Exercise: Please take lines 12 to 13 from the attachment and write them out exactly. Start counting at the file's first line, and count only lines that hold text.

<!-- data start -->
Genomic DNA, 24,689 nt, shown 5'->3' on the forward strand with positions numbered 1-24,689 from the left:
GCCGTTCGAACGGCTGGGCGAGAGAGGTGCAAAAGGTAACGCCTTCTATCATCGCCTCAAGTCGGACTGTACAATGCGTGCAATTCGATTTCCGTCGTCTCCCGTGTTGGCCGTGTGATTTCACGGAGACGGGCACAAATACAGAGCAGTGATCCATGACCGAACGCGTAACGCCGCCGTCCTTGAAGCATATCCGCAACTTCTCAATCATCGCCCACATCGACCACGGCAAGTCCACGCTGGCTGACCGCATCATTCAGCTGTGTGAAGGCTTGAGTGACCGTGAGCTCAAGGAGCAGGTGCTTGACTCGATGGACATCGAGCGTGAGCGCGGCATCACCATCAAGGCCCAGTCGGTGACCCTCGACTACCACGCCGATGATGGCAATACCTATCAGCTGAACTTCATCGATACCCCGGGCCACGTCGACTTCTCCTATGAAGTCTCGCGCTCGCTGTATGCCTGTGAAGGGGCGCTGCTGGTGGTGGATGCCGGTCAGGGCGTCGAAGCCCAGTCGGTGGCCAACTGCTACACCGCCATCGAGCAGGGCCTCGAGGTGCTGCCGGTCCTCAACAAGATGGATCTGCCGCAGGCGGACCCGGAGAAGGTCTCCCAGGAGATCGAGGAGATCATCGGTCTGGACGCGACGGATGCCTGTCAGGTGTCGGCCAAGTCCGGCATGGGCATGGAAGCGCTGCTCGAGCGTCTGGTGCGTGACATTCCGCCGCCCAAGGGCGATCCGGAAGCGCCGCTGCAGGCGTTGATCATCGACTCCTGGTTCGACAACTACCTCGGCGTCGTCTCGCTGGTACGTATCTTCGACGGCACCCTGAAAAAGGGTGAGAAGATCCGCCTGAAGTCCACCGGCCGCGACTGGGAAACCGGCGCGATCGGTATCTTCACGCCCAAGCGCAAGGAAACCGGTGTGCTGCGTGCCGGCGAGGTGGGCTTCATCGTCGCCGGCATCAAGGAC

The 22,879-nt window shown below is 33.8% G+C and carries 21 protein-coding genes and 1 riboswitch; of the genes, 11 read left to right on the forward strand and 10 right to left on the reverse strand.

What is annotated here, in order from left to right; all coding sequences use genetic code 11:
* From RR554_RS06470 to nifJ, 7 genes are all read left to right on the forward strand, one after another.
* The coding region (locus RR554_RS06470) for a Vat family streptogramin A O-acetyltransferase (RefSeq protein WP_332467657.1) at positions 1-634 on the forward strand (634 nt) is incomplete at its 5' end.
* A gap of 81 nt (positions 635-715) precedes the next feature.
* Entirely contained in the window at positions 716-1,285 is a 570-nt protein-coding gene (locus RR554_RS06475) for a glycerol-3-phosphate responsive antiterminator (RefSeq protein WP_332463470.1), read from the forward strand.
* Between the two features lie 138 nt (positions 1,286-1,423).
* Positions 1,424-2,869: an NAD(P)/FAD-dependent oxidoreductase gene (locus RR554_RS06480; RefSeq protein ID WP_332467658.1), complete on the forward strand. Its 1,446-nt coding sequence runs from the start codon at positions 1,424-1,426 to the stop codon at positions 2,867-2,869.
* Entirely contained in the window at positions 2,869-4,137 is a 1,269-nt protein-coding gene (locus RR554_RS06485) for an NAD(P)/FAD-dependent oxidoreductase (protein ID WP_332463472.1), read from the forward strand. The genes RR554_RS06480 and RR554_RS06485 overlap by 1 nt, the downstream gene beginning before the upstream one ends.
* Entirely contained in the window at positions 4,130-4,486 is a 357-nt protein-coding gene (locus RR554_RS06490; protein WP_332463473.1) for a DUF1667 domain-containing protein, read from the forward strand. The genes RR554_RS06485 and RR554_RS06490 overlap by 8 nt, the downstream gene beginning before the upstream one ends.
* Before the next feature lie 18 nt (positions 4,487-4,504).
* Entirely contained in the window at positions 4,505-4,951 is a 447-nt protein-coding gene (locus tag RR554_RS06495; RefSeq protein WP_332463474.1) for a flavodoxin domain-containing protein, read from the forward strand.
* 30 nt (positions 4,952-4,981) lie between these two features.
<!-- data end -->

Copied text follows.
* Entirely contained in the window at positions 4,130-4,486 is a 357-nt protein-coding gene (locus RR554_RS06490; protein WP_332463473.1) for a DUF1667 domain-containing protein, read from the forward strand. The genes RR554_RS06485 and RR554_RS06490 overlap by 8 nt, the downstream gene beginning before the upstream one ends.
* Before the next feature lie 18 nt (positions 4,487-4,504).